According to Moore`s observation, one of the main attractions of embedded electronics is its low cost. This advantage increases as technology advances. A single semiconductor substrate can produce more complex circuit functions. The cost per component in simple circuits is almost inversely proportional to the number of components. However, the cost per component tends to increase as more components are added, and lower efficiencies offset the increase in complexity. As a result, costs are minimal at any point in technological development. For example, manufacturing cost forecasts per component in 1970 were only one-tenth of what they were in 1965. The fact that Moore`s Law is approaching its natural death is perhaps most painfully present among chipmakers themselves; As these companies face the task of building ever more powerful chips against the reality of physical opportunities. Even Intel is competing with itself and its industry to create what might ultimately not be possible. The amount of computing power we can now fit into smaller devices is somewhat remarkable compared to what was achievable ten years ago. In 2016, the International Technology Roadmap for Semiconductors, after using Moore`s Law to move the industry forward since 1998, created its final roadmap. He no longer focused his research and development plan on Moore`s Law.
Instead, he described what might be called the More than Moore strategy, where application requirements drive chip development rather than focusing on scaling semiconductors. App drivers range from smartphones to AI to data centers.  Moore did not find an equation for his prediction, but it is easy to create one. One of the simplest is: “This simple rule has driven all the advances in the technological revolution for more than half a century and continues to define the growing frontiers of technology today, allowing us to make concepts like artificial intelligence and autonomous vehicles a reality.” This means that even though they might be physically smaller, they will theoretically reach what ITRS calls “their economic minimum,” meaning it only makes the cost prohibitive. Although Moore revised the forecasts in 1975 and doubled the time frame to two years, his prediction turned out to be correct and has since been used as the current definition of Moore`s Law. In 1965, the co-founder of chip giant Intel, Gordon Moore, made an observation based on this chip-sized compression after noticing that transistors had doubled every year since their invention. So he decided to build a theory on it. This theory is what we know today as Moore`s Law. Our editors will review what you have submitted and decide if the article needs to be revised. The number of transistors per chip cannot fully explain quality-adjusted microprocessor prices.    Moore`s 1995 paper does not limit Moore`s law to strict linearity or transistor counting: “The definition of `Moore`s Law` refers to almost everything related to the semiconductor industry that corresponds to a straight line on a semi-logarithmic diagram. I hesitate to check its origins and therefore to refine its definition.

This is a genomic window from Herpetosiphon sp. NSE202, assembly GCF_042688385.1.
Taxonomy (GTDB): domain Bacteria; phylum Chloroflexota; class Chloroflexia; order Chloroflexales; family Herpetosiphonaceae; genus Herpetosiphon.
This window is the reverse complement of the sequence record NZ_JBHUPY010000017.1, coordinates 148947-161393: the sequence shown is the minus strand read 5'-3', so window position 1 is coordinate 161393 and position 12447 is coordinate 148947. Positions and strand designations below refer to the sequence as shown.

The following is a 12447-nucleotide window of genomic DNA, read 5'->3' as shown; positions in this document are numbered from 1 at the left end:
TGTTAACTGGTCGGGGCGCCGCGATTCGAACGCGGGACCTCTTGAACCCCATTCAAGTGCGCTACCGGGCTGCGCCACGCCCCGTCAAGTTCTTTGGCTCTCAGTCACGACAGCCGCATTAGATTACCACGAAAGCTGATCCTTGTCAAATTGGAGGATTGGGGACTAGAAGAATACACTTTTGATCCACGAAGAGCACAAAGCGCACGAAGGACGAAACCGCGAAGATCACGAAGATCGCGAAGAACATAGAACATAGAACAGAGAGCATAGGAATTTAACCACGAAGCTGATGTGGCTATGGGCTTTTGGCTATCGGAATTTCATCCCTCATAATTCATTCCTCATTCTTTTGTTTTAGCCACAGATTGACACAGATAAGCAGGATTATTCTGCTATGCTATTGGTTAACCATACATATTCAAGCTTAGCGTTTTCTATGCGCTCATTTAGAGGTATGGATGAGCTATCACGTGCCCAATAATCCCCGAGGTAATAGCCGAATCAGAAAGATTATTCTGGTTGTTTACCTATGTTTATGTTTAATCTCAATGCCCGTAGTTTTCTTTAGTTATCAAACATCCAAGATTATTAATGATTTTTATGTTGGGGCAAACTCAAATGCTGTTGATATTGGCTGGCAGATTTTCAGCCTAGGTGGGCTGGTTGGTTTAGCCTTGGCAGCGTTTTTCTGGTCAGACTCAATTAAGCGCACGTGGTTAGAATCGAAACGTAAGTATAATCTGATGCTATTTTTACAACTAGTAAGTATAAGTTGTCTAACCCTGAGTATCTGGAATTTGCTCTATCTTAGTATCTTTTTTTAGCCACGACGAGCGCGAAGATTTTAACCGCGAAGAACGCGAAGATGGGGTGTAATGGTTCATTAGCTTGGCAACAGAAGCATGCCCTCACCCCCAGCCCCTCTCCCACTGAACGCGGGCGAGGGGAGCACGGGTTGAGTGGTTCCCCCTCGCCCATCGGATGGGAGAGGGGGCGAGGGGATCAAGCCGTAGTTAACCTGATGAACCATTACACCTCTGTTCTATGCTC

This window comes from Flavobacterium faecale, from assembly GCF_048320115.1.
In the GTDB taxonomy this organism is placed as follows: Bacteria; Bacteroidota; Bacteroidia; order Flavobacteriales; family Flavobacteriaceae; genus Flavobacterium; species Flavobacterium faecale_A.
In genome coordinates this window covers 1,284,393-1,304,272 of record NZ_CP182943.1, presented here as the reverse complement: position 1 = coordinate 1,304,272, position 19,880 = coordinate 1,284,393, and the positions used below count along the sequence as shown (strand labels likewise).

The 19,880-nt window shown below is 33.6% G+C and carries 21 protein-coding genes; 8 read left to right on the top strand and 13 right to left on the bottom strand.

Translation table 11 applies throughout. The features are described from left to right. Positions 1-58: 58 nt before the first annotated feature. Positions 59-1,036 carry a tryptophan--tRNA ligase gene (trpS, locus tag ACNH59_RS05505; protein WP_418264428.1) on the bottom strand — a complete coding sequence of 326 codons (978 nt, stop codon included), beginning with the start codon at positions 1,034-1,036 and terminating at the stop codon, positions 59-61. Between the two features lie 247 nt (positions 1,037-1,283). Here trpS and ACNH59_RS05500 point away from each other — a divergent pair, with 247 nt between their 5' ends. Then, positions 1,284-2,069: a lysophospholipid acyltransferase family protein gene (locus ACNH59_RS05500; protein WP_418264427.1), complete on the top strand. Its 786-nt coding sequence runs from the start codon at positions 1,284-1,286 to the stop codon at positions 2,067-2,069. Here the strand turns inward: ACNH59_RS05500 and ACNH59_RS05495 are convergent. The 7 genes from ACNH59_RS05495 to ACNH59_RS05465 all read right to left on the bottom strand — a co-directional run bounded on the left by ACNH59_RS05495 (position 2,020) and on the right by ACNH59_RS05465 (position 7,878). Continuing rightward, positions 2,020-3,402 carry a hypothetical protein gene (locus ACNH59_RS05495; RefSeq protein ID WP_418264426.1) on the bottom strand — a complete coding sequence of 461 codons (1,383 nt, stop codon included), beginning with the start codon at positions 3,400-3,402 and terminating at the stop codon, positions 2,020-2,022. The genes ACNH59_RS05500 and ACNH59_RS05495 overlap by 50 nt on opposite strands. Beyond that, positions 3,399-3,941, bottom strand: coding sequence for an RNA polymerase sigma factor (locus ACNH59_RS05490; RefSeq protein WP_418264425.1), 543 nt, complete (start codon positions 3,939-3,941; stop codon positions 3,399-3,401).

It has been more than 50 years since Moore published his work detailing simple theory, and since then it has revolutionized computing, enabling all the technology we consider fundamental to life today. In 1974, Robert H. Dennard of IBM recognized the rapid scaling technology of MOSFETs and formulated the so-called Dennard scaling, which describes their power density remaining constant as MOS transistors become smaller, so that power consumption remains proportional to the area.   The scaling and miniaturization of MOSFETs were the main driving forces behind Moore`s Law.  Semiconductor industry data show that this inverse relationship between power density and surface density broke in the mid-2000s.  A few days later, Bush replied, “We will enforce the law in Florida.” First of all, there are two rabbits on an island. The next day, there are four, then eight, then 16, 32, 64, 128, 256 and so on. Soon, the island is completely invaded by rabbits as they multiply exponentially. Similarly, according to Moore`s Law, the number of components in a computer chip increases exponentially: it doubles every two years. “Moore`s Law is a law of economics — not physics,” Intel`s Markus Weingartner told WIRED. “This tells us that each new chip will have twice as many transistors and therefore the computing capacity of the previous generation for the same production costs.